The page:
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EBM Machining & Electron Beam Machining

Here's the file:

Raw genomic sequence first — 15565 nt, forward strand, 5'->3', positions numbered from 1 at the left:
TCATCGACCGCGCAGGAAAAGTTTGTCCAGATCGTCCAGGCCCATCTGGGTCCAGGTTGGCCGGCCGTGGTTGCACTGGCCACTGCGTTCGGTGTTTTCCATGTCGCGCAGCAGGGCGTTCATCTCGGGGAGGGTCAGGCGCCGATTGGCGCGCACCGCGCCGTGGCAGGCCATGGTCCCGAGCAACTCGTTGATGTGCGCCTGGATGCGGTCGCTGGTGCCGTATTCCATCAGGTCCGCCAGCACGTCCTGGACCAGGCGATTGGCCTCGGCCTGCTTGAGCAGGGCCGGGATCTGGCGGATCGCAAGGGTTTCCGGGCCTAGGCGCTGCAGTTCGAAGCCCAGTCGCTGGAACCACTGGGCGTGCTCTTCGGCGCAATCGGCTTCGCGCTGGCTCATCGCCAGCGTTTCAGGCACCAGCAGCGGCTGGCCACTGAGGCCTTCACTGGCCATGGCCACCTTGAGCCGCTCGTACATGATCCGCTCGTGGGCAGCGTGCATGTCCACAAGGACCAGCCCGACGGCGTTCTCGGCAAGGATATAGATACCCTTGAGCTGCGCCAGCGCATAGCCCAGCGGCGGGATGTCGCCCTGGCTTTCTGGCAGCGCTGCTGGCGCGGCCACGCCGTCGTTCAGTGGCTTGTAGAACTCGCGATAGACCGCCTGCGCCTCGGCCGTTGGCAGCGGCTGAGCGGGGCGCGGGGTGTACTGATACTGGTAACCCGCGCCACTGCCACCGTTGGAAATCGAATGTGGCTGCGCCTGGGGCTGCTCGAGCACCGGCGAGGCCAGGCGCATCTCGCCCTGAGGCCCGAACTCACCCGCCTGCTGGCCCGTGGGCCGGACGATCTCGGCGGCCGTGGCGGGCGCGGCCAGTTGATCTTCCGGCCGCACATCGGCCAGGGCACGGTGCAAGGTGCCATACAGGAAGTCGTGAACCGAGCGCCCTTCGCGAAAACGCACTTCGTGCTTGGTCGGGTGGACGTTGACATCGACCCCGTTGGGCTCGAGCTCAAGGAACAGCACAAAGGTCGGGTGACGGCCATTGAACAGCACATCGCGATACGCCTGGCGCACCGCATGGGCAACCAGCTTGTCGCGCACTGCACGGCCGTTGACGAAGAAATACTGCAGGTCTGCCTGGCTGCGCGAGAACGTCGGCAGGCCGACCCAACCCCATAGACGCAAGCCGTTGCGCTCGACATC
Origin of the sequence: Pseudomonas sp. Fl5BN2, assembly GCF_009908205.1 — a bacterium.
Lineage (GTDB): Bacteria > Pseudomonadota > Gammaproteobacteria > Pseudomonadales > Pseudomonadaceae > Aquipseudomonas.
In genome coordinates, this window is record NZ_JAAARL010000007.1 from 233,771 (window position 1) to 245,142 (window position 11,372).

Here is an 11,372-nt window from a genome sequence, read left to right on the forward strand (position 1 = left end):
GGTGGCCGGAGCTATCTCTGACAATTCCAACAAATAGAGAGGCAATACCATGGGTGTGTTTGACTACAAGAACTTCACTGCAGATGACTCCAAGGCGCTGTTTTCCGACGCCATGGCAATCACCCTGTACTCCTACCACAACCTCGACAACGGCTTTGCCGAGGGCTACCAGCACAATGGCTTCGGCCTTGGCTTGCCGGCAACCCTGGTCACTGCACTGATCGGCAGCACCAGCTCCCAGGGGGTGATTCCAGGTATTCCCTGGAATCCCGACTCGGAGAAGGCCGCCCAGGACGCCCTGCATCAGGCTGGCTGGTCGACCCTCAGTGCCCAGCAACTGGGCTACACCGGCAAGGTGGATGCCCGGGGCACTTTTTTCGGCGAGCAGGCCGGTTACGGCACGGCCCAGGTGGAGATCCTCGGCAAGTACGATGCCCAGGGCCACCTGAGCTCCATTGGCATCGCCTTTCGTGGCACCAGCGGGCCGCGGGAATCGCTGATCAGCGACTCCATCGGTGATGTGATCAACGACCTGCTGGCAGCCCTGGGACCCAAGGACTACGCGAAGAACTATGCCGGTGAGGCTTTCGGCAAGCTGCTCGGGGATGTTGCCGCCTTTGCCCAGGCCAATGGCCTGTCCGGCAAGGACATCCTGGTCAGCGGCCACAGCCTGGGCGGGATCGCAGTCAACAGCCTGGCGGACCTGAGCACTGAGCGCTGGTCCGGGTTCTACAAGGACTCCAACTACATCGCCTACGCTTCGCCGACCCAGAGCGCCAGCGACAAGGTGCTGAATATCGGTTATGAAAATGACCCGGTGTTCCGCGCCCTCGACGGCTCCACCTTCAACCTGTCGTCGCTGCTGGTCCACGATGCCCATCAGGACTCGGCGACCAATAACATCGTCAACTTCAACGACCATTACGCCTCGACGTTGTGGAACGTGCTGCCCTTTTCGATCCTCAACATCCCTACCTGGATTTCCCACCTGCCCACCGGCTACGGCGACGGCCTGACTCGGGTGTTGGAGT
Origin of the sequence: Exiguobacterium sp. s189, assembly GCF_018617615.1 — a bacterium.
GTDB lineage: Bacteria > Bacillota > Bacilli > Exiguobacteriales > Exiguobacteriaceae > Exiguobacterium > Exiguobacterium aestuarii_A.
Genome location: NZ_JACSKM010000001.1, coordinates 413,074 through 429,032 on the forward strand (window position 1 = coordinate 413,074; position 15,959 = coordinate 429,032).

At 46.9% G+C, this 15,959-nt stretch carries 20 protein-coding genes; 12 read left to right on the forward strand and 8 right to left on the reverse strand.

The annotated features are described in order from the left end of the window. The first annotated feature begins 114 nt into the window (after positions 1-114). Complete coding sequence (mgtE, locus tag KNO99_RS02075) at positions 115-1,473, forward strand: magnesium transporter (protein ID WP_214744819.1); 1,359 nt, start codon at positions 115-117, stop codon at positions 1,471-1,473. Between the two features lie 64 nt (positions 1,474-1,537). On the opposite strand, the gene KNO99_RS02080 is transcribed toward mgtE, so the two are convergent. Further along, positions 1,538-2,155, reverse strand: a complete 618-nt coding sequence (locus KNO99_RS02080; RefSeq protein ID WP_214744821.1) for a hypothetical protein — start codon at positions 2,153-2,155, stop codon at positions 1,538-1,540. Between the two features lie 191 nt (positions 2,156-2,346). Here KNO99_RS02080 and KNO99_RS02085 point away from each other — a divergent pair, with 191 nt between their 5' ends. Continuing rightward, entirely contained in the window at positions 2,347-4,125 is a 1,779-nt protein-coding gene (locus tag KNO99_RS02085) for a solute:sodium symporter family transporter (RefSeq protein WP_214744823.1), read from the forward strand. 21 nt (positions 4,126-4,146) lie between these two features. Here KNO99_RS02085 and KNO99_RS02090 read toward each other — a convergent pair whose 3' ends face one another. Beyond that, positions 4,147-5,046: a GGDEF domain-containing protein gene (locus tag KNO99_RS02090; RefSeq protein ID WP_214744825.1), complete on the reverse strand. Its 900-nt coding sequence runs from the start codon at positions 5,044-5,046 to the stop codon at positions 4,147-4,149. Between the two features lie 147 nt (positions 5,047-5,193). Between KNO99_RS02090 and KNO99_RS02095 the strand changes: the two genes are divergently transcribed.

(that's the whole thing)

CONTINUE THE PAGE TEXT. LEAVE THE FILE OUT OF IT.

In ELECTRON-BEAM MACHINING (EBM) we have high-velocity electrons concentrated into a narrow beam which are directed toward the work piece, creating heat and vaporizing the material. Thus EBM is a kind of HIGH-ENERGY-BEAM MACHINING technique. Electron-Beam Machining (EBM) can be used for very accurate cutting or boring of a variety of metals. Surface finish is better and kerf width is narrower in comparison to other thermal-cutting processes. The electron beams in EBM-Machining equipment are generated in an electron beam gun. The applications of Electron-Beam Machining are similar to those of Laser-Beam Machining, except that EBM requires a good vacuum. Thus these two processes are classified as electro-optical-thermal processes. The workpiece to be machined with EBM process is located under the electron beam and is kept under vacuum. The electron beam guns in our EBM machines are also provided with illumination systems and telescopes for alignment of the beam with the workpiece. Workpiece is mounted on a CNC table so that holes of any shape can be machined using the CNC control and beam deflection functionality of the gun. To achieve the fast evaporation of the material, the planar density of the power in the beam must be as high as possible. Values up to 10exp7 W/mm2 can be achieved at the spot of impact. The electrons transfer their kinetic energy into heat in a very small area, and the material impacted by the beam is evaporated in a very short time. The molten material at the top of the front, is expelled from the cutting zone by the high vapor pressure at the lower parts. EBM equipment is built similarly to electron beam welding machines. Electron-beam machines usually utilize voltages in the range of 50 to 200 kV to accelerate electrons to about 50 to 80% of the speed of light (200,000 km/s). Magnetic lenses whose function is based on Lorentz forces are used to focus the electron beam to the surface of the workpiece. With the help of a computer, the electromagnetic deflection system positions the beam as needed so holes of any shape can be drilled. In other words, the magnetic lenses in Electron-Beam-Machining equipment shape the beam and reduce the divergence. Apertures on the other hand allow only the convergent electrons to pass and capture the divergent low energy electrons from the fringes. The aperture and the magnetic lenses in EBM-Machines thus improve the quality of the electron beam. The gun in EBM is used in pulsed mode. Holes can be drilled in thin sheets using a single pulse. However for thicker plates, multiple pulses would be needed. Switching pulse durations of as low as 50 microseconds to as long as 15 miliseconds are generally used. To minimize electron collisions with air molecules resulting in scattering and keep contamination to a minimum, vacuum is used in EBM. Vacuum is difficult and expensive to produce. Especially obtaining good vacuum within large volumes and chambers is very demanding. Therefore EBM is best suited for small parts that fit into reasonably sized compact vacuum chambers. The level of vacuum within the EBM’s gun is in the order of 10EXP(-4) to 10EXP(-6) Torr. The interaction of the electron beam with the work piece produces X-rays which pose health hazard, and therefore well trained personnel should operate EBM equipment. Generally speaking, EBM-Machining is used for cutting holes as small as 0.001 inch (0.025 millimetre) in diameter and slots as narrow as 0.001 inch in materials up to 0.250 inch (6.25 millimetres) thick. Characteristic length is the diameter over which the beam is active. Electron beam in EBM may have a characteristic length of tens of microns to mm depending on degree of focusing of the beam. Generally, the high-energy focused electron beam is made to impinge on the workpiece with a spot size of 10 – 100 microns. EBM can provide holes of diameters in the range of 100 microns to 2 mm with a depth up to 15 mm, i.e., with a depth/diameter ratio of around 10. In case of defocused electron beams, power densities would drop as low as 1 Watt/mm2. However in case of focused beams the power densities could be increased to tens of kW/mm2. As a comparison, laser beams can be focused over a spot size of 10 – 100 microns with a power density as high as 1 MW/mm2. Electrical discharge typically provides the highest power densities with smaller spot sizes. Beam current is directly related to the number of electrons available in the beam. Beam current in Electron-Beam-Machining can be as low as 200 microamperes to 1 ampere. Increasing the EBM’s beam current and/or pulse duration directly increases the energy per pulse. We use high-energy pulses in excess of 100 J/pulse to machine larger holes on thicker plates. Under normal conditions, EBM-machining offers us the advantage of burr-free products. The process parameters directly affecting the machining characteristics in Electron-Beam-Machining are: